A.R.M. (kinkyturtle) wrote,
A.R.M.
kinkyturtle

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Brainteasing

I once got tripped up by a particularly diabolical "you'll feel stupid if you don't figure it out"-type brainteaser once. My dad showed it to me in a magazine. There was this Venn diagram, two overlapping circles, containing three sets of numbers, something like this:
      ____    ___
     /    \  /   \
   /   6   /\  156 \
 /  4884 /    \ 713 \
|  1771 |  535 | 278 |
| 29592 |  707 | 350 |
|    33 |  474 | 904 |
| 98089 |  212 | 127 |
 \ 64046 \    / 209 /
   \  7227 \/ 384  /
     \____/  \___/


You had to figure out the property shared by the numbers in each circle (the numbers inside the overlap, of course, had both properties).

I spotted right away that the numbers in the left circle were all palindromic (for example, 151, 27872, 99, etc.) but the right circle had me stumped. They were all three-digit numbers, but for the life of me I couldn't figure out what special relationship the three digits in each number had to each other. Was one digit the sum of the other two? No. Was one digit perhaps the bitwise logical XOR of the other two, or something like that? No. Hmm. Maybe it was a property of the number as a whole. Were they all a multiple of some common factor? No, nothing bigger than 1. Were they sums of anything interesting? Not that I could figure out.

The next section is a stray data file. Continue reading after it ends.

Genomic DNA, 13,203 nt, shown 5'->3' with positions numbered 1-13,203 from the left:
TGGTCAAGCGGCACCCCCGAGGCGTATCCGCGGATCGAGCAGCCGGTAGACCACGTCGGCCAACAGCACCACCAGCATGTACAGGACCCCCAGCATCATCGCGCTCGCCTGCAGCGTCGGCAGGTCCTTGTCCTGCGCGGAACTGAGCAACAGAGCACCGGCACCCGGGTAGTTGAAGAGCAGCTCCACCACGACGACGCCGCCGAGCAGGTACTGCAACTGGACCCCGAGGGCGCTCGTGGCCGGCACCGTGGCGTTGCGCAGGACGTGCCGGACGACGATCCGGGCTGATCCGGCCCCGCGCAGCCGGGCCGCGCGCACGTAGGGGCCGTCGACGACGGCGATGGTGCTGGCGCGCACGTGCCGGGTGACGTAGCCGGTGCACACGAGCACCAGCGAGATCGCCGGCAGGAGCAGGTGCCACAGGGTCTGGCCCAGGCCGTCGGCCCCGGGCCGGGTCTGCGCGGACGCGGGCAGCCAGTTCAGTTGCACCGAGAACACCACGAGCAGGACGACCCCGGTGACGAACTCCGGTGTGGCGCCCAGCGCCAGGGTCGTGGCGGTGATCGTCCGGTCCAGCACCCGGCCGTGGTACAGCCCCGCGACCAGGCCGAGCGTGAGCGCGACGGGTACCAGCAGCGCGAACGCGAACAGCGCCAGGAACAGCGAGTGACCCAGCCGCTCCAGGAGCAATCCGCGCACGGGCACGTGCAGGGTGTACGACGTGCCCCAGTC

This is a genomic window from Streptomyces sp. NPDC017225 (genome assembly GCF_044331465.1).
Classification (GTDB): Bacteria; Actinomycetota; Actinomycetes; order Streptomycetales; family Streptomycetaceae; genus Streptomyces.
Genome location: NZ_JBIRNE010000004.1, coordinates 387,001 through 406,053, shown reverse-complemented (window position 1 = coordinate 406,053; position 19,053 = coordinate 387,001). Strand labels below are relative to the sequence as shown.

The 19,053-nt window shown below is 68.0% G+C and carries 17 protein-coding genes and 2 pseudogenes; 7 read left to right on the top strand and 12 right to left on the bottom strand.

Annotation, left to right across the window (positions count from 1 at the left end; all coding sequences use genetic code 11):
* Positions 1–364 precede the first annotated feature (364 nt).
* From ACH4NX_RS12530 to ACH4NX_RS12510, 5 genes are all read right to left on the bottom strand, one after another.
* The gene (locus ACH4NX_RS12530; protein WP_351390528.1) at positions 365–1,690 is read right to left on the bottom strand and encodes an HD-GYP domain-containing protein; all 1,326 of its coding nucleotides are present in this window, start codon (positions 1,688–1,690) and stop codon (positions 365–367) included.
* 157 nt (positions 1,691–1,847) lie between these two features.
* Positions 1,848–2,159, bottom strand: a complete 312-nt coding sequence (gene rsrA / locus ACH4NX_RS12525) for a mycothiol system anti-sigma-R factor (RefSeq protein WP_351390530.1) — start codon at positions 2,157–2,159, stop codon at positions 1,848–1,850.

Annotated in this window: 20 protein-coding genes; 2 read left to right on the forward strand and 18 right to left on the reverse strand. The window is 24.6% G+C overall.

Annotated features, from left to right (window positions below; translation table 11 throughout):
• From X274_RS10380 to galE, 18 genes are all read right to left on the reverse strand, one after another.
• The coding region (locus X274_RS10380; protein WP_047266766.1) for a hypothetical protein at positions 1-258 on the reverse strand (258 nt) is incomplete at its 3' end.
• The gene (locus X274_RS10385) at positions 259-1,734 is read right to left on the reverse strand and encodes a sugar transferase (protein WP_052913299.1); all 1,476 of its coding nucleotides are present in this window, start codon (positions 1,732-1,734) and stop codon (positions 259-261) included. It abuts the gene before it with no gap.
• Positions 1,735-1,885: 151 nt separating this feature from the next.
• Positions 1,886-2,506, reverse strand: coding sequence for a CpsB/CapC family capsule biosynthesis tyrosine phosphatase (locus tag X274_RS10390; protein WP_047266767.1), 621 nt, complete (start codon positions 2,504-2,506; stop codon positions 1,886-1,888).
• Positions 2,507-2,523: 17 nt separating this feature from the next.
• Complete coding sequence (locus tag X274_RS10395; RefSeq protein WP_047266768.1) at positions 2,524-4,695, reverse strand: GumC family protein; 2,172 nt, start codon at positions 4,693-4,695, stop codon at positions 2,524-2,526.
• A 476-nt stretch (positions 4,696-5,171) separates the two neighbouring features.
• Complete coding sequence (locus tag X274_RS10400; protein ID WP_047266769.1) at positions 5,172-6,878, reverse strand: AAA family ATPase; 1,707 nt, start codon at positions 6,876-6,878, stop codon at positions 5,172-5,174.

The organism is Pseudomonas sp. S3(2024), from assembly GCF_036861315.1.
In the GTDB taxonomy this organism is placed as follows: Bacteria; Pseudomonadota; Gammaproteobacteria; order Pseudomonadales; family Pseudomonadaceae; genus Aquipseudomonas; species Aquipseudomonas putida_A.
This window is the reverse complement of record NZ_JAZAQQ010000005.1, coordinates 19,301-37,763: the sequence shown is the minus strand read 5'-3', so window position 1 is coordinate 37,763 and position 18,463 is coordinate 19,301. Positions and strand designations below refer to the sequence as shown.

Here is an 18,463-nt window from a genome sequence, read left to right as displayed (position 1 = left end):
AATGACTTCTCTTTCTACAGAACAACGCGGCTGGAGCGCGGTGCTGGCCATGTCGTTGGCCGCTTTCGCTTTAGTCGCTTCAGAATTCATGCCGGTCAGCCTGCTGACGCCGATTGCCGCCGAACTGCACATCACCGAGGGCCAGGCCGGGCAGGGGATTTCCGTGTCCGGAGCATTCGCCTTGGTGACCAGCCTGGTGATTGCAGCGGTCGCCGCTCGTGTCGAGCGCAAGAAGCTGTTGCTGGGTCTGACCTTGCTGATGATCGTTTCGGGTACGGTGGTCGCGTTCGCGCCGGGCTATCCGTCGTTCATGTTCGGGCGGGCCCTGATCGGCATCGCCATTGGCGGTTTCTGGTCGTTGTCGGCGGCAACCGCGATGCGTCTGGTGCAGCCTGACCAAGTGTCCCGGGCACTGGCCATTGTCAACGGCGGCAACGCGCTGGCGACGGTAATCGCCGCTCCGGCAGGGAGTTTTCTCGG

Finally I gave up and asked my dad. What special property did the numbers in the circle on the right have?

"They all have three digits."

Yes, and?

"That's it."

THAT'S IT?! I felt... what, cheated? They all have three digits... that's on the level of a puzzle for first-graders! But the idea that it would be anything on a higher level than that was my own assumption. I was simply overthinking it. Paradoxically, I felt stupid by being too smart. :}
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